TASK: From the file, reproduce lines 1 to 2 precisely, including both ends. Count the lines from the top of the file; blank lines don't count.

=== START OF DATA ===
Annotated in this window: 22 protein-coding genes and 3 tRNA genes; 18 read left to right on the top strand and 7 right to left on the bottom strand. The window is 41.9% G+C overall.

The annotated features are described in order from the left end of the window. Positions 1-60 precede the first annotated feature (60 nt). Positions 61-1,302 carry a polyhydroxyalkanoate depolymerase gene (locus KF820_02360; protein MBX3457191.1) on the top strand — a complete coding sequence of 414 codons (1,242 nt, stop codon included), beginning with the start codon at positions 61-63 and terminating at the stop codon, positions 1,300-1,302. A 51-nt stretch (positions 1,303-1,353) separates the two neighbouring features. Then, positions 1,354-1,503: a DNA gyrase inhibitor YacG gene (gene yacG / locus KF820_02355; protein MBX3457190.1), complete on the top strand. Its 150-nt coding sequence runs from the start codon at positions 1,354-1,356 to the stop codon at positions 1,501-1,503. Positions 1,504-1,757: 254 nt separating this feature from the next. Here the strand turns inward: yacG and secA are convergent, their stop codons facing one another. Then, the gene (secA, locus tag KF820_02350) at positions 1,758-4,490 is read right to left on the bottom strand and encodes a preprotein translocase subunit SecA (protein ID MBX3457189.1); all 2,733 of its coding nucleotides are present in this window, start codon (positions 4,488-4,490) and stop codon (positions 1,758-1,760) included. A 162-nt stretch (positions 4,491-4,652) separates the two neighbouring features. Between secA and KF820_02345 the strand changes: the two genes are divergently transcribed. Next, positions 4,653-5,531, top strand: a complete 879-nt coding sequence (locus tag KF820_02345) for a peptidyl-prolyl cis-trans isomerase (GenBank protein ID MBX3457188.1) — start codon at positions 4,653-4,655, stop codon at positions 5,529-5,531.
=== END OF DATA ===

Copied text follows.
Annotated in this window: 22 protein-coding genes and 3 tRNA genes; 18 read left to right on the top strand and 7 right to left on the bottom strand. The window is 41.9% G+C overall.

The annotated features are described in order from the left end of the window. Positions 1-60 precede the first annotated feature (60 nt). Positions 61-1,302 carry a polyhydroxyalkanoate depolymerase gene (locus KF820_02360; protein MBX3457191.1) on the top strand — a complete coding sequence of 414 codons (1,242 nt, stop codon included), beginning with the start codon at positions 61-63 and terminating at the stop codon, positions 1,300-1,302. A 51-nt stretch (positions 1,303-1,353) separates the two neighbouring features. Then, positions 1,354-1,503: a DNA gyrase inhibitor YacG gene (gene yacG / locus KF820_02355; protein MBX3457190.1), complete on the top strand. Its 150-nt coding sequence runs from the start codon at positions 1,354-1,356 to the stop codon at positions 1,501-1,503. Positions 1,504-1,757: 254 nt separating this feature from the next. Here the strand turns inward: yacG and secA are convergent, their stop codons facing one another. Then, the gene (secA, locus tag KF820_02350) at positions 1,758-4,490 is read right to left on the bottom strand and encodes a preprotein translocase subunit SecA (protein ID MBX3457189.1); all 2,733 of its coding nucleotides are present in this window, start codon (positions 4,488-4,490) and stop codon (positions 1,758-1,760) included. A 162-nt stretch (positions 4,491-4,652) separates the two neighbouring features. Between secA and KF820_02345 the strand changes: the two genes are divergently transcribed. Next, positions 4,653-5,531, top strand: a complete 879-nt coding sequence (locus tag KF820_02345) for a peptidyl-prolyl cis-trans isomerase (GenBank protein ID MBX3457188.1) — start codon at positions 4,653-4,655, stop codon at positions 5,529-5,531.